KUALA LUMPUR (July 4): Thanks to the pandemic, the buy now pay later (BNPL) services sector is turning into a huge business.
Research and Market, which studies retail trends, estimated BNPL payments in Malaysia could double on an annual basis to reach RM2.65 billion in 2022.
This is huge considering the sector’s nascent age.
A key reason for its rapid growth is what makes credit cards appealing. But unlike credit cards, whose issuers vet your credit history for eligibility, BNPL platforms mostly don’t.
How does BNPL work? Simple. Instead of paying for a good or service in one sum, consumers who use these platforms get to break the payment into installments.
The payment scheme’s biggest bait is the fact that almost anyone qualifies for its service, unlike credit cards, which tend to have stringent requirements.
All you need to do is sign up, fill up some personal details and voila you’re all set to go — credit doesn’t come as easy, at least for now.
Trasy Lou-Walsh, general manager of Atome Singapore and Malaysia, one of the region’s biggest BNPL players, in an interview on BFM last year, sums up the industry’s modus operandi quite succinctly: “We were thinking of ways to disrupt the credit card industry.”
The lack of regulation has sparked concern about the risk of bad debt and default. Still, that hasn’t stopped more players from joining the competition.
To date, there are some one dozen domestic BNPL players, banks and established service providers such as PayPal included.
So with competition growing, what makes each of them different? We list down six of the most popular BNPL platforms and take a comparative look:
You’d probably have seen its yellow button marked with capital A on most online shopping platforms.
The Singapore-based firm is reportedly South-east Asia’s biggest BNPL platform today, with a presence in Singapore, Malaysia, Indonesia, Hong Kong, and Mainland China among others.
It boasts partnerships with over 2,000 retailers online and in-store merchants.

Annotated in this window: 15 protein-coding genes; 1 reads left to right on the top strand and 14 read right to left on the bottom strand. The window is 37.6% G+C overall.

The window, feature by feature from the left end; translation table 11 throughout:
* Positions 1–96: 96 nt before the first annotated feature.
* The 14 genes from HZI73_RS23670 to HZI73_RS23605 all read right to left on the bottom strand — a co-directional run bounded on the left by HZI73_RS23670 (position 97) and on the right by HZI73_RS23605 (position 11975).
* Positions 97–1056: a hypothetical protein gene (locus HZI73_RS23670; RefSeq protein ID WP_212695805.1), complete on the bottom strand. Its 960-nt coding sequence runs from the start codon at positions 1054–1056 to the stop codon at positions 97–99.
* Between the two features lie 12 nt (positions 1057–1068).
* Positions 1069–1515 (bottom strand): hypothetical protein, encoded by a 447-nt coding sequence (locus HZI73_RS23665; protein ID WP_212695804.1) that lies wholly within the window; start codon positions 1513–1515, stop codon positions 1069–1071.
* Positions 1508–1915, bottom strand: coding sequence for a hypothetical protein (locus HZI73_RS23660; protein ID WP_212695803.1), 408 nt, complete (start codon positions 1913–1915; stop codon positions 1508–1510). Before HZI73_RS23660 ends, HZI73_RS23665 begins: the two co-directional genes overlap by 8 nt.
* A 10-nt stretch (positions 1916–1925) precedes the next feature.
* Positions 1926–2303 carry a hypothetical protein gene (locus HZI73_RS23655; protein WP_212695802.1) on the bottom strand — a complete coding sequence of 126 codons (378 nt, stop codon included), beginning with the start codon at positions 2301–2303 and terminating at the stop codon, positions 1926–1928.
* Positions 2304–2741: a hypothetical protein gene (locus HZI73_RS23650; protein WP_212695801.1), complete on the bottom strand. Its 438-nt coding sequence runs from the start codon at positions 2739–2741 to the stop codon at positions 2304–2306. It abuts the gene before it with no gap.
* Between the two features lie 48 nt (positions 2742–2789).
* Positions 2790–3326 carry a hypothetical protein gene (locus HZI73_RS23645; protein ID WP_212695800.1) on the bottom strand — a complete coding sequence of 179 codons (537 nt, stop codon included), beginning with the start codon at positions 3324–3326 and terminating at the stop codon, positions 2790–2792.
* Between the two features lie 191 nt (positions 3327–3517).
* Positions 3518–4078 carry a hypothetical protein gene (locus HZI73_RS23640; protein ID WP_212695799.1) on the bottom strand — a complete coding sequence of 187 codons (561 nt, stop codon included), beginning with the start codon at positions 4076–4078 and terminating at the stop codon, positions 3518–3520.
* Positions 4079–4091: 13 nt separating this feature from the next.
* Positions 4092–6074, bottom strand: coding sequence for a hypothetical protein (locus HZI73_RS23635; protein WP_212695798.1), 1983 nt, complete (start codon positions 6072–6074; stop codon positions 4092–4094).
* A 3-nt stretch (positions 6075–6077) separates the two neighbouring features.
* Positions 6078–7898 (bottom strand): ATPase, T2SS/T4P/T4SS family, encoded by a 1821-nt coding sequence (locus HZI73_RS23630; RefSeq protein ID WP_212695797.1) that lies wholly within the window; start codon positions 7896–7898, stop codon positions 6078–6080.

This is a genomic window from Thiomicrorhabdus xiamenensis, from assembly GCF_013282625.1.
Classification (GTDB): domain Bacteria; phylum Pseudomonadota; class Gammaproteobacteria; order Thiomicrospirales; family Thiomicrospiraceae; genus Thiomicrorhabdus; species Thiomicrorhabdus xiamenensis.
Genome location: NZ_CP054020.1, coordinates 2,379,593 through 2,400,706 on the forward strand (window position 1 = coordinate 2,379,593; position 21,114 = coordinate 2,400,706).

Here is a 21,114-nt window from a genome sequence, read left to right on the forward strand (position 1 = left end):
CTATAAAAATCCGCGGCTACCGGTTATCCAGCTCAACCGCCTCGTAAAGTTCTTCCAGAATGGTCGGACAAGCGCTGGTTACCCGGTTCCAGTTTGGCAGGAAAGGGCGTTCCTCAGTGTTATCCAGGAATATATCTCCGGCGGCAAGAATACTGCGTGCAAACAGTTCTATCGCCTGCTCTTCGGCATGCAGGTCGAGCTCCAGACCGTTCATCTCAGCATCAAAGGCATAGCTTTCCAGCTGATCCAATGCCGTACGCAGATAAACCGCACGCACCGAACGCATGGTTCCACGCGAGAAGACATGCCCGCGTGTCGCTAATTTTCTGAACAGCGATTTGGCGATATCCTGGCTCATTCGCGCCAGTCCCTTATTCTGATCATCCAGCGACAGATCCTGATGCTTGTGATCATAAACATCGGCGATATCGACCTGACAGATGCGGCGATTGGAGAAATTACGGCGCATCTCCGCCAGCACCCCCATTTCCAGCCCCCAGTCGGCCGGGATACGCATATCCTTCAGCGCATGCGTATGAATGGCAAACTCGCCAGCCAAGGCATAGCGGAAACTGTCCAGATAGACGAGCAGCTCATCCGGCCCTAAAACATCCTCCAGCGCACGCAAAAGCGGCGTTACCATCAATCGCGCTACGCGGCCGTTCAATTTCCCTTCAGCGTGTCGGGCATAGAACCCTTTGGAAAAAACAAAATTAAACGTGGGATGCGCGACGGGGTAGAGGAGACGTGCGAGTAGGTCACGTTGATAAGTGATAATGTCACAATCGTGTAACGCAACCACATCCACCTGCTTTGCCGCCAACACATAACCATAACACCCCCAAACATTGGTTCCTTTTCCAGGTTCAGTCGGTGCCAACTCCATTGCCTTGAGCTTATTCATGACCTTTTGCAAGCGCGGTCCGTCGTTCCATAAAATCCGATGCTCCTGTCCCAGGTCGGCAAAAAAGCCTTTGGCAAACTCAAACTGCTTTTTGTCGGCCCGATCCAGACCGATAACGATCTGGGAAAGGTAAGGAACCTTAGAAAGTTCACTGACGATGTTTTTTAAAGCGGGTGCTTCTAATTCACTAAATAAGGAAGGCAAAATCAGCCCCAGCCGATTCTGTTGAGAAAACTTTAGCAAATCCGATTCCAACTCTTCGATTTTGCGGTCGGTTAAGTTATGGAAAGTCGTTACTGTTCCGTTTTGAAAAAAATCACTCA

Lou-Walsh told BFM that Atome uses its “proprietary” credit score system using “advanced artificial intelligence” to vet users and determine what the user can or cannot afford.
But signing up for Atome is really easy, according to users from various income brackets whom Malay Mail interviewed recently. You just have to be 18 and above and spend a minimum of RM10 for a single purchase. Installments are spread out across three months.
Lou-Walsh said Atome doesn’t earn from interest charges on users but collects a certain fee from merchants instead. Users will also have to pay a RM30 penalty for any late payment.
Non-credit card holders get to spend up to RM1,500 while those with credit cards can buy anything up to RM5,000.
Fave calls itself a fast growing fintech platform that provides a smart payment application “for the smart generation of consumers to pay and save”.
Founded in 2015, Fave worked with merchants to offer discounted goods and services using something like a virtual coupon. Merchants get on the platform for what is essentially free advertising.
That extensive list of merchants on its network primes Fave to leverage on its system for an in-house BNPL payment service, so FavePay Later was eventually rolled out as recently as 2021.
Like most BNPL platforms, FavePay Later’s installment tenure is three months. How much credit a user can use depends on what the firm calls “user assessment” even as signing up for the service appears to be relatively easy, and without any requirement for a positive credit score.
Fave charges 1.5 per cent of the sum the users still owe for every late payment after seven days.